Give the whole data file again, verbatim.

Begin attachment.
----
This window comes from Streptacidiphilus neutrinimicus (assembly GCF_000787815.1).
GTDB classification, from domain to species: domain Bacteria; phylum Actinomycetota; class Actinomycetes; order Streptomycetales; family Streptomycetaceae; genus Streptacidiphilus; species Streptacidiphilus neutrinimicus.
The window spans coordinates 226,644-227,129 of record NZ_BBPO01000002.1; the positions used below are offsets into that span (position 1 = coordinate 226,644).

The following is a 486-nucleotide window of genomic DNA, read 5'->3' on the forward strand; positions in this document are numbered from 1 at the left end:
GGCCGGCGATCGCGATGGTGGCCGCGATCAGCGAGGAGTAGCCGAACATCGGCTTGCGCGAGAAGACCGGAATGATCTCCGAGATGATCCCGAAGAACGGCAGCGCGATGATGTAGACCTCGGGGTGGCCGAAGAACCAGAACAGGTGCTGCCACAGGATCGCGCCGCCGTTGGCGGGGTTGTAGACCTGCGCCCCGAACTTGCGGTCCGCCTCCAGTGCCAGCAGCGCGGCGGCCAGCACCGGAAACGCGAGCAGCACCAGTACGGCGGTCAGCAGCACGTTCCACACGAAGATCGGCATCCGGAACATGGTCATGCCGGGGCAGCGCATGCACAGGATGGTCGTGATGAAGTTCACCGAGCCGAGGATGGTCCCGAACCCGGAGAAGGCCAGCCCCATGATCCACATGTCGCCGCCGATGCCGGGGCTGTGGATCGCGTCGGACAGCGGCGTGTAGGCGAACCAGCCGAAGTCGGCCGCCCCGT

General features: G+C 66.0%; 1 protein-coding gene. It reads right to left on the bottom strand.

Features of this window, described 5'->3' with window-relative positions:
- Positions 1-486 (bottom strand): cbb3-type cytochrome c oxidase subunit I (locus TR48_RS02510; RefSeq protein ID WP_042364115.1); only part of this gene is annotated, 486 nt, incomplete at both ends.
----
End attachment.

This window comes from Streptacidiphilus neutrinimicus (assembly GCF_000787815.1).
GTDB classification, from domain to species: domain Bacteria; phylum Actinomycetota; class Actinomycetes; order Streptomycetales; family Streptomycetaceae; genus Streptacidiphilus; species Streptacidiphilus neutrinimicus.
The window spans coordinates 226,644-227,129 of record NZ_BBPO01000002.1; the positions used below are offsets into that span (position 1 = coordinate 226,644).

The following is a 486-nucleotide window of genomic DNA, read 5'->3' on the forward strand; positions in this document are numbered from 1 at the left end:
GGCCGGCGATCGCGATGGTGGCCGCGATCAGCGAGGAGTAGCCGAACATCGGCTTGCGCGAGAAGACCGGAATGATCTCCGAGATGATCCCGAAGAACGGCAGCGCGATGATGTAGACCTCGGGGTGGCCGAAGAACCAGAACAGGTGCTGCCACAGGATCGCGCCGCCGTTGGCGGGGTTGTAGACCTGCGCCCCGAACTTGCGGTCCGCCTCCAGTGCCAGCAGCGCGGCGGCCAGCACCGGAAACGCGAGCAGCACCAGTACGGCGGTCAGCAGCACGTTCCACACGAAGATCGGCATCCGGAACATGGTCATGCCGGGGCAGCGCATGCACAGGATGGTCGTGATGAAGTTCACCGAGCCGAGGATGGTCCCGAACCCGGAGAAGGCCAGCCCCATGATCCACATGTCGCCGCCGATGCCGGGGCTGTGGATCGCGTCGGACAGCGGCGTGTAGGCGAACCAGCCGAAGTCGGCCGCCCCGT

General features: G+C 66.0%; 1 protein-coding gene. It reads right to left on the bottom strand.

Features of this window, described 5'->3' with window-relative positions:
- Positions 1-486 (bottom strand): cbb3-type cytochrome c oxidase subunit I (locus TR48_RS02510; RefSeq protein ID WP_042364115.1); only part of this gene is annotated, 486 nt, incomplete at both ends.